About our Daughter

I am mother to four wonderful daughters, ages 17, 19, 21, and 23, and wife to the greatest husband on earth. God has given us a special child to raise one who was diagnosed with early-onset bipolar disorder at the age of seven, though she showed signs of it from the age of fifteen months. She also has ADHD, Sensory Integration Disorder (sensory seeking), Dyslexia, and Non-Verbal Learning Disorder-NOS, all typical comorbidities for a bipolar child. In spite of the trials, she enjoys lacrosse, running (finished her first marathon in October of 2014!), and reading and writing her own books. I will share with you the many joys and sorrows we have faced and will face in the future with the hope that you may find better understanding about this mental illness caused by both chemical and structural abnormalities in the brain. I desire that you will be encouraged by this blog if you are also dealing with a bipolar child. Thank you for reading and sharing in our journey.

How Did You Know She Was Bipolar So Young?

I wrote a long explanation of how we came to this bipolar diagnosis in a child so young under my post of March 19th of 2009. If your child or a child you know bears similarities, please seek out a good psychiatrist and don't wait for "things to get better." Often they will simply get worse, and the longer a child is unmedicated, the more damage their brain can accrue. Early diagnoses and treatment are key to providing these children with a chance at a successful life later as a teen and an adult.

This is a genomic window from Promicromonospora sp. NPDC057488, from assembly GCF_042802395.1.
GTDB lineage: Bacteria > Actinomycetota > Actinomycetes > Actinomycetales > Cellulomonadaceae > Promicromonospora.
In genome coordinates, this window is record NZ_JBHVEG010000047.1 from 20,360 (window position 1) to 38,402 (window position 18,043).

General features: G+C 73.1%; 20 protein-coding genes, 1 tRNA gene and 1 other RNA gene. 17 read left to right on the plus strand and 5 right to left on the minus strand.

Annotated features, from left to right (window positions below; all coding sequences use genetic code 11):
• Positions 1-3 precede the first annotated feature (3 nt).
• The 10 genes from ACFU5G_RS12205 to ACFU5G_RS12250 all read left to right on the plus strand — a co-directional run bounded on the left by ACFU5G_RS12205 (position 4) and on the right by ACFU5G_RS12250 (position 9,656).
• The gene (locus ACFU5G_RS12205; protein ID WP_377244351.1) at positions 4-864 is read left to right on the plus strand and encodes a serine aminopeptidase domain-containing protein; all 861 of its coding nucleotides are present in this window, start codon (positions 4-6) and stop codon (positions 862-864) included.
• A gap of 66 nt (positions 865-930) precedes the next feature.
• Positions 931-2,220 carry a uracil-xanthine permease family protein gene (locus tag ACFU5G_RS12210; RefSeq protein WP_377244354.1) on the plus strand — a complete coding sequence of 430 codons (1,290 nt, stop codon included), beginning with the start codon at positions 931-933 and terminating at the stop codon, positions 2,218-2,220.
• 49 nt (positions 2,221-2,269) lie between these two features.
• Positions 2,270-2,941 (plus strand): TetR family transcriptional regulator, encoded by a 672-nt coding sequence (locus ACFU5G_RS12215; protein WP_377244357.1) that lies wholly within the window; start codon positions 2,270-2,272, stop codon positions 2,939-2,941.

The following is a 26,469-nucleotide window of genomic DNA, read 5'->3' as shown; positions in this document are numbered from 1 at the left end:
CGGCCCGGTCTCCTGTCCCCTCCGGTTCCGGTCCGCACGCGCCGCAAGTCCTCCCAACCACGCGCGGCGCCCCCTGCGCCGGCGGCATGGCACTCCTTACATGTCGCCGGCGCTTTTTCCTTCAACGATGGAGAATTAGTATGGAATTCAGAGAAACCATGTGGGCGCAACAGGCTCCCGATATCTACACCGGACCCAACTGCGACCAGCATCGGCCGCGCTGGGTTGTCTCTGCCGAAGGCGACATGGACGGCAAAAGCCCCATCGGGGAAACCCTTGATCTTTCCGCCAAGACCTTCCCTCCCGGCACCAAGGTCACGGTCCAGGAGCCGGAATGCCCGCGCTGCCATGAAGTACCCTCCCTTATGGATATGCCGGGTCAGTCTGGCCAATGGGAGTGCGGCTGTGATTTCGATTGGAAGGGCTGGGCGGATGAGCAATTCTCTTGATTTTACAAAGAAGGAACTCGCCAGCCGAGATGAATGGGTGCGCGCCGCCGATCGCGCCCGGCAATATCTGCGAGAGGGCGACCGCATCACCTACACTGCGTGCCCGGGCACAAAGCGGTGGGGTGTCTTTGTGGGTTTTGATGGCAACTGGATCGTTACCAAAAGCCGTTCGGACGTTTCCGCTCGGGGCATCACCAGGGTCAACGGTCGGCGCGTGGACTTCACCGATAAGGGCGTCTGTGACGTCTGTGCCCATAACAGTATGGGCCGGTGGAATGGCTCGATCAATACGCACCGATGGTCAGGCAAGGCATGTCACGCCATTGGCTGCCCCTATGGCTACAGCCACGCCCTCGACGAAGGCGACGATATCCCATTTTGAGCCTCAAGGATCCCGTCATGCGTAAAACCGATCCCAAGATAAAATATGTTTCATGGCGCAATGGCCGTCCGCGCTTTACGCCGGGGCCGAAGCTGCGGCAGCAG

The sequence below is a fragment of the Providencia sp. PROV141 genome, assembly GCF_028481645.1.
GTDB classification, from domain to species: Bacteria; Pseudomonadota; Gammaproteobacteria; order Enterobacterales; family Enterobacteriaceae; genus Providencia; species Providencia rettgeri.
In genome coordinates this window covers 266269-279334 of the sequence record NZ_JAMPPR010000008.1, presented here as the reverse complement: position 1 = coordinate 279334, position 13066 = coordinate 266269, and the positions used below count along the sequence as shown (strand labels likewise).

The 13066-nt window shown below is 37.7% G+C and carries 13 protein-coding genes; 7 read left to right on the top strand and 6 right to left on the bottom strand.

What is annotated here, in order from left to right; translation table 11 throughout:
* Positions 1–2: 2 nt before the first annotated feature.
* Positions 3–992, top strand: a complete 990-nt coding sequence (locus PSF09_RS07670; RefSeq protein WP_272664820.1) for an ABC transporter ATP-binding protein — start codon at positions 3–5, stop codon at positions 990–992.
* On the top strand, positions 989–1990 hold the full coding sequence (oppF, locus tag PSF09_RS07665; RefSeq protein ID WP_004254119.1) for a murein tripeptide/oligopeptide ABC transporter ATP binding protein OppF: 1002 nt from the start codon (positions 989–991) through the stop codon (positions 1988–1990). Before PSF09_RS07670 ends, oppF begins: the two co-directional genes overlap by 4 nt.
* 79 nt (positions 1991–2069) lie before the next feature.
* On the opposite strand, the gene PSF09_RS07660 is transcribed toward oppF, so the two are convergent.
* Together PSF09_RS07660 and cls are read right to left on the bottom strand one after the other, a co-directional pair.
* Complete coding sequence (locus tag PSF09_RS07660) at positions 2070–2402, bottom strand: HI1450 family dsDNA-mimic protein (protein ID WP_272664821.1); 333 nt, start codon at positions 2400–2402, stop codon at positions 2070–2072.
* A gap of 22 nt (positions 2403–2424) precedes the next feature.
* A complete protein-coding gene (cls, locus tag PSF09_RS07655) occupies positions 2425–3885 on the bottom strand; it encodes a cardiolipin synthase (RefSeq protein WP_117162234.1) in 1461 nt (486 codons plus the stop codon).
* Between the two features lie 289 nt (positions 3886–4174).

Never change, start or stop a medication without the approval of your child's physician!

Wednesday, November 21, 2012

Choosing to Be Thankful When You are Not

This can be a really, really hard time of the year. If your child is unstable, trying to enjoy Thanksgiving and the ensuing holidays can be a nightmare, or at least very disappointing.  Caroline is stable this week so I am not worried about her.  But my heart goes out to those of you who are in a different situation.  We have had Thanksgivings where she was hospitalized or when she was home and life was hard and chaotic.  How can one be thankful when everything is crumbling?

I think in those times you have to get down the deepest things, the things that are true regardless of your circumstances:  God is still good, He still loves you and your child, He has plans that are bigger and more complex than we can understand right now, and all is not lost because of this illness.  Be thankful for the small things:  the roof over your head, food on the table, that one friend who hasn't abandoned you, that one family member who "gets" it, the beauty of the fall.

We all screw up, we all say things we shouldn't say and do things we shouldn't do.  Sometimes our emotions get the best of us.  But we can ask for forgiveness. We can forgive.  We can start over.   His mercies are new every morning. Lamentations 3:22-23.  I think the writer would agree that they are new minute by minute.  So stop beating yourself up and start receiving grace.

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